This is What Happened to Muslims and Jews after the fall of Islamic Spain in 1492

On January 2, 1492, the Catholic royal powerhouse Queen Isabel of Castile and King Ferdinand of Aragon finally conquered Granada, the last Muslim stronghold of Spain, ending the 700 years of Moorish rule in the Iberian Peninsula. After decades of war between the Catholic monarchs and Boabdil, the last Sultan of Spain, Boabdil was sent into exile and was granted an enclave in the Alpujarra Mountains. Within a year, Boabdil buried his wife, Morayma, and his youngest son Yusuf. Broken and dejected, he finally left the Spanish peninsula and spent the rest of his days in Morocco until his death, 40 years later. Boabdil’s eldest son, Ahmed, stayed behind in Spain. After having spent years in the Spanish courts as a royal hostage of Isabella and Ferdinand, he later adopted Christianity and the customs and spent the rest of his days in Spain.

For the remaining Moors and Jews who wanted to stay in Spain, they were ordered to abandon their faith and convert to Catholicism. Despite the promise made to Boabdil on the surrender of Granada, and terms of the Treaty of Granada 1491, Muslims and Jews were initially allowed to continue practicing their faith. However, it was not long before the terms of the treaty were violated, and mosques were being converted into Christian churches.

There were various rebellions by the Moors due to religious repression. The uprisings were deemed a contravention of the Moor’s surrender terms. This culminated with the Muslims and Jews eventually being expelled from the Peninsula. Those that stayed behind in Spain were forced to convert to Christianity. The Muslim converts were known as the Moriscos, and the Jewish converts were known as the Marranos.

The final fall of Granada in 1492 was seen as a great triumph of Christianity and Catholicism. Queen Isabel of Castile deemed Granada’s fall from grace as her greatest triumph. A tired and disconsolate Boabdil had negotiated the surrender of Granada with the condition that Muslims and Jews be able to practice their religion without interference from Christianity. Both Boabdil’s sons were hostages of the Castilian court, and as a result of this, his wife, Moryama, had fallen into depression, while Boabdil’s mother Aisha was constantly plotting and scheming to overthrow his father Muley Hacen and his uncle Al-Zagal.

When Granada finally fell into the hands of the Christians little by little Castile began to revoke the more tolerant policies towards Muslims and Jews. Archbishop Cisneros (the famous Spanish inquisitor) ordered mass conversions of both Muslims and Jews. He ordered the burning tens of thousands of valued Arabic manuscripts on science, technology, astrology, agriculture, in fact, a vast amount of valuable knowledge written by Islamic scholars was destroyed. Only books on medicine claim to have survived the mass destruction of Islamic-based knowledge. The repressive measures led to revolts that ended in many Muslims being forced to choose between conversion, exile, or execution. To stop any future uprisings by the Muslims in Spain, Isabel also decided to put more resources into the Spanish Inquisition to suppress any further threats. By 1502 the Catholic monarchs had made the practice of Islam illegal in Spain.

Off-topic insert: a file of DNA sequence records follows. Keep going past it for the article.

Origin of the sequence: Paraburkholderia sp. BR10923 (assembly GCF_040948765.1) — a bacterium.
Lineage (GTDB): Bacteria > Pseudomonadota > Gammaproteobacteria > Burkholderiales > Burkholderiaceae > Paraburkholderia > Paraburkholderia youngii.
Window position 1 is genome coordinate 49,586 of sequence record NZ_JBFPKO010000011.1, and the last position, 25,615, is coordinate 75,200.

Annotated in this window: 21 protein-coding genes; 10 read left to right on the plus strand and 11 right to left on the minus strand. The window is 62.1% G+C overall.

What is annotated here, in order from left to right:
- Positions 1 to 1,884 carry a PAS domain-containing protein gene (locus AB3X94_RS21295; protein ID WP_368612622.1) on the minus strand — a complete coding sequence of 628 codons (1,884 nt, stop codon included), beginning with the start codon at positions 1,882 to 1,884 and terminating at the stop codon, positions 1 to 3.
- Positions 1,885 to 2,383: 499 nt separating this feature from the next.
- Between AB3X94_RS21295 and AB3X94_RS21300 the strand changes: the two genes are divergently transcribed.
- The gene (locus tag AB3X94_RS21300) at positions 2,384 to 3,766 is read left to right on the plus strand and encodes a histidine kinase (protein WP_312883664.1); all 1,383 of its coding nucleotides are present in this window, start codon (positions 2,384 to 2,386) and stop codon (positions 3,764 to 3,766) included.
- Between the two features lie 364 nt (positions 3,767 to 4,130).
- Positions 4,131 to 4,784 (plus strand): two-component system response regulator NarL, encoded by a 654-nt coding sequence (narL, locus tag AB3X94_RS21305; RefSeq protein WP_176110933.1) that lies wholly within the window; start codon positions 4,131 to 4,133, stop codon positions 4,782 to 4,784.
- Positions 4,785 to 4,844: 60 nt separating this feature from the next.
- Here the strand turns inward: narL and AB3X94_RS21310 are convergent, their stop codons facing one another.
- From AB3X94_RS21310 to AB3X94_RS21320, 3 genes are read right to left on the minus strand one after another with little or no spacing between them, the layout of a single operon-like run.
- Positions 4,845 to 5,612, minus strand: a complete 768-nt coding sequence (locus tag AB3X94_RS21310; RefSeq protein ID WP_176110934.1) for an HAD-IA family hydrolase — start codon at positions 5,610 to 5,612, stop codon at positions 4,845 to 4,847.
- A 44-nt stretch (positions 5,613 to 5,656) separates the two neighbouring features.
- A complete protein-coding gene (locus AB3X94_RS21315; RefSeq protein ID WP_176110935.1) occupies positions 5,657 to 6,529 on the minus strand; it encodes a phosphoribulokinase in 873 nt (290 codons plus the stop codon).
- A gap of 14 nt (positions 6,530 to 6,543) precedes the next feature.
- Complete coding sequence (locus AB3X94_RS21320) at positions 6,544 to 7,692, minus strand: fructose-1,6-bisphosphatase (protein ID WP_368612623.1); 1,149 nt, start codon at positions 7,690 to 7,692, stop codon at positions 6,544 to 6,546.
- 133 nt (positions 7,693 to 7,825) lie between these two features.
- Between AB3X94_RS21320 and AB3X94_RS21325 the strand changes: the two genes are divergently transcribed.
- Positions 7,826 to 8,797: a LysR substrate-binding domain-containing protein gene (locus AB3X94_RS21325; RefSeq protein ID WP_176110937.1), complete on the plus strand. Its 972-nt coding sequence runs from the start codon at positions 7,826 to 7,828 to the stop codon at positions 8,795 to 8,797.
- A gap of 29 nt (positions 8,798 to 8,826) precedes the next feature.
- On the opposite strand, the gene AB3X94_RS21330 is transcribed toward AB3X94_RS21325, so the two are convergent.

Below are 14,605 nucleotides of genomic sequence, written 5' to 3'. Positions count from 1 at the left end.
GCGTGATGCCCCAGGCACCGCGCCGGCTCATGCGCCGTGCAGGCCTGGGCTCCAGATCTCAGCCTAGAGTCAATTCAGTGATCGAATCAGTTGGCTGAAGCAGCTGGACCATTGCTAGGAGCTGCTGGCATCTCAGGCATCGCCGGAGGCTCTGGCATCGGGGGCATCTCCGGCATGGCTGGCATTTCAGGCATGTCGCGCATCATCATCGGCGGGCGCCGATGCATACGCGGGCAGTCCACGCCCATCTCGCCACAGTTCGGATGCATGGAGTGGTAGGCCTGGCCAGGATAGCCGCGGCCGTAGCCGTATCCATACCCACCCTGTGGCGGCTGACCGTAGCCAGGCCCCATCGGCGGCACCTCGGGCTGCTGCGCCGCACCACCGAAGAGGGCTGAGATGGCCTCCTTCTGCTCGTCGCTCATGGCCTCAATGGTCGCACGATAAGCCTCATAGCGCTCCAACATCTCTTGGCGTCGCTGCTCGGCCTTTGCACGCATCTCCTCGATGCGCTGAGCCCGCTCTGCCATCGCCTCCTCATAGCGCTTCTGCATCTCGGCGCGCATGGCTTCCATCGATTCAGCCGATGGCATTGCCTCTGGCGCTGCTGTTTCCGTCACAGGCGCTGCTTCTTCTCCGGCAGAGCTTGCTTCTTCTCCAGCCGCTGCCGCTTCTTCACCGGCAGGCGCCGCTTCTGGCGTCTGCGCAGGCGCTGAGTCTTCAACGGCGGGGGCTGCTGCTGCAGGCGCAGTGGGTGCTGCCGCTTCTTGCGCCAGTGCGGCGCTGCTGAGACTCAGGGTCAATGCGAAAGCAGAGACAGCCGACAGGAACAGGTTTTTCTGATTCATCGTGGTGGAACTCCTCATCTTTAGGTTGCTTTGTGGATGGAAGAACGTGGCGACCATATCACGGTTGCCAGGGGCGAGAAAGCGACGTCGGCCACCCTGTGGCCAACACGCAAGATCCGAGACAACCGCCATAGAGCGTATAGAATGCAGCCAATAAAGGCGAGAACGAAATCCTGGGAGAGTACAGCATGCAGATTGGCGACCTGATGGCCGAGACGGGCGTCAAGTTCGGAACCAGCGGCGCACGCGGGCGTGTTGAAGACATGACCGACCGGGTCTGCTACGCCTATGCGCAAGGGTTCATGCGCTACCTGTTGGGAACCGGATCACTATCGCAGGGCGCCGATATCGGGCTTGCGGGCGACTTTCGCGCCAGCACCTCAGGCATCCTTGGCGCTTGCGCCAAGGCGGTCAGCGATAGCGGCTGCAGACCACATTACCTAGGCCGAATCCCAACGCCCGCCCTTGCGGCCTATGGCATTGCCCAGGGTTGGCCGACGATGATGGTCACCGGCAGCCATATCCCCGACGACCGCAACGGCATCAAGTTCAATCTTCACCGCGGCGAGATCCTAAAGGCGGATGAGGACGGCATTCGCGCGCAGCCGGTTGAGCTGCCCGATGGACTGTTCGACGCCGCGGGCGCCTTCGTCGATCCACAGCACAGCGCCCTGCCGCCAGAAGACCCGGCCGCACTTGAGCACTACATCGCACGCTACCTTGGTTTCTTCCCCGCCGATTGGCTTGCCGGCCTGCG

The fall of Al-Andalus is seen as one of the most tragic events in Islamic history. At the height of the Moorish Empire, the Iberian Peninsula had a population of over 5 million Muslims. The Moors created an advanced civilization based on faith knowledge, tolerance, technology, scientific discoveries, and creativity. The capital of Muslim Spain – Córdoba –  boasted paved roads, hospitals, streetlights, and Europe’s first universities. While Europe’s largest Christian library contained 600 books, Moorish calligraphers in Córdoba were producing 6000 books per year. Al-Andalus was seen as a fusion of North African, European where Muslims, Jews, and Christians lived in relative peace and prosperity together.

The expulsion of the Moriscos at the port of Dénia, made by Vincente Mostre, 1613.

On March 1492 the Spanish monarchs signed an edict forcing the Jews out of Spain. There was a mass exodus and hundreds of thousands of Jews from the Iberian Peninsula went on to live in the Ottoman Empire. These Jews are now known as Sephardic Jews. In fact, Ottoman navy ships were sent to Spain to pick up the exiled Jewish people, and they were taken to Istanbul to avoid any further mass killing or genocide.

Over the next hundred years, many Moriscos were able to conceal the practice of Islam but still often suffered from harassment, looting, and kidnapping. By 1609 King Philip of Spain (the great grandson of Isabel and Fernando) signed an edict finally expelling all Moriscos from Spain. The Moriscos were given only three days to pack up all their belongings and leave for North Africa or the Ottoman Empire.

By 1614 all Moriscos and Marranos were expelled from Spain; Islam and Judaism were entirely eradicated from the Iberian Peninsula. It’s believed that the population of Muslims in Spain decreased from 500,000 to 0 within 100 years and has been described as one of the greatest acts of genocide.

Three books great to read on this topic are:

  • The Shadow of the Pomegranate Tree – Tariq Ali
  • Leo the African – Amin Maalouf
  • The Hand of Fatima – Ildefonso Falcones

Written by Sabera Ahsan

Sabera Ahsan

Sabera Ahsan is a former Primary school teacher, police equality advisor and government policy officer. She currently dedicates her time to writing and reading about Moorish Spain.